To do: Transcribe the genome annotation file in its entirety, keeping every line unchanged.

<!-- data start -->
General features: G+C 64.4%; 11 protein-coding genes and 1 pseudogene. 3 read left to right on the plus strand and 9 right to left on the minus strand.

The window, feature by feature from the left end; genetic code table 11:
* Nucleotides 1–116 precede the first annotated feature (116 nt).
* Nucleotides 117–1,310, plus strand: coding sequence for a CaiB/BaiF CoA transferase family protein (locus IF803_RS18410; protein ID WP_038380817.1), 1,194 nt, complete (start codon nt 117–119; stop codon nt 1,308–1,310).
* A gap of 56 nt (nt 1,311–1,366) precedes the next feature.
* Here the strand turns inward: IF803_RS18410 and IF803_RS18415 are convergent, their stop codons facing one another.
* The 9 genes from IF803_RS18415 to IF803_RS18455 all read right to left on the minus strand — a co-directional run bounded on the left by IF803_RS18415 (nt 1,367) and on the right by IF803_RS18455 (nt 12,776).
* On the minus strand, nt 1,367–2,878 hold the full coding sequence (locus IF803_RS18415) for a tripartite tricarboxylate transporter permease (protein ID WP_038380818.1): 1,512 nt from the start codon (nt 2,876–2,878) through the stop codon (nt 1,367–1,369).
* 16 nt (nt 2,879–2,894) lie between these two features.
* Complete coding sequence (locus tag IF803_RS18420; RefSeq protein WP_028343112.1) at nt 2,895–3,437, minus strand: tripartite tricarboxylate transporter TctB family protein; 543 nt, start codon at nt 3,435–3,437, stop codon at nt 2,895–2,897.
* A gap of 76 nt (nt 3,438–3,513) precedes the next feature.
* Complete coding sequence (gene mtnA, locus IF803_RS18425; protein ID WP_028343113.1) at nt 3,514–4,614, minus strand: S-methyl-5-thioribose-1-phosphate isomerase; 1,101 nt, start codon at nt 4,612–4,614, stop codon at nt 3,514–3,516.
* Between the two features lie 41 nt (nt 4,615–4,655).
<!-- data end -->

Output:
General features: G+C 64.4%; 11 protein-coding genes and 1 pseudogene. 3 read left to right on the plus strand and 9 right to left on the minus strand.

The window, feature by feature from the left end; genetic code table 11:
* Nucleotides 1–116 precede the first annotated feature (116 nt).
* Nucleotides 117–1,310, plus strand: coding sequence for a CaiB/BaiF CoA transferase family protein (locus IF803_RS18410; protein ID WP_038380817.1), 1,194 nt, complete (start codon nt 117–119; stop codon nt 1,308–1,310).
* A gap of 56 nt (nt 1,311–1,366) precedes the next feature.
* Here the strand turns inward: IF803_RS18410 and IF803_RS18415 are convergent, their stop codons facing one another.
* The 9 genes from IF803_RS18415 to IF803_RS18455 all read right to left on the minus strand — a co-directional run bounded on the left by IF803_RS18415 (nt 1,367) and on the right by IF803_RS18455 (nt 12,776).
* On the minus strand, nt 1,367–2,878 hold the full coding sequence (locus IF803_RS18415) for a tripartite tricarboxylate transporter permease (protein ID WP_038380818.1): 1,512 nt from the start codon (nt 2,876–2,878) through the stop codon (nt 1,367–1,369).
* 16 nt (nt 2,879–2,894) lie between these two features.
* Complete coding sequence (locus tag IF803_RS18420; RefSeq protein WP_028343112.1) at nt 2,895–3,437, minus strand: tripartite tricarboxylate transporter TctB family protein; 543 nt, start codon at nt 3,435–3,437, stop codon at nt 2,895–2,897.
* A gap of 76 nt (nt 3,438–3,513) precedes the next feature.
* Complete coding sequence (gene mtnA, locus IF803_RS18425; protein ID WP_028343113.1) at nt 3,514–4,614, minus strand: S-methyl-5-thioribose-1-phosphate isomerase; 1,101 nt, start codon at nt 4,612–4,614, stop codon at nt 3,514–3,516.
* Between the two features lie 41 nt (nt 4,615–4,655).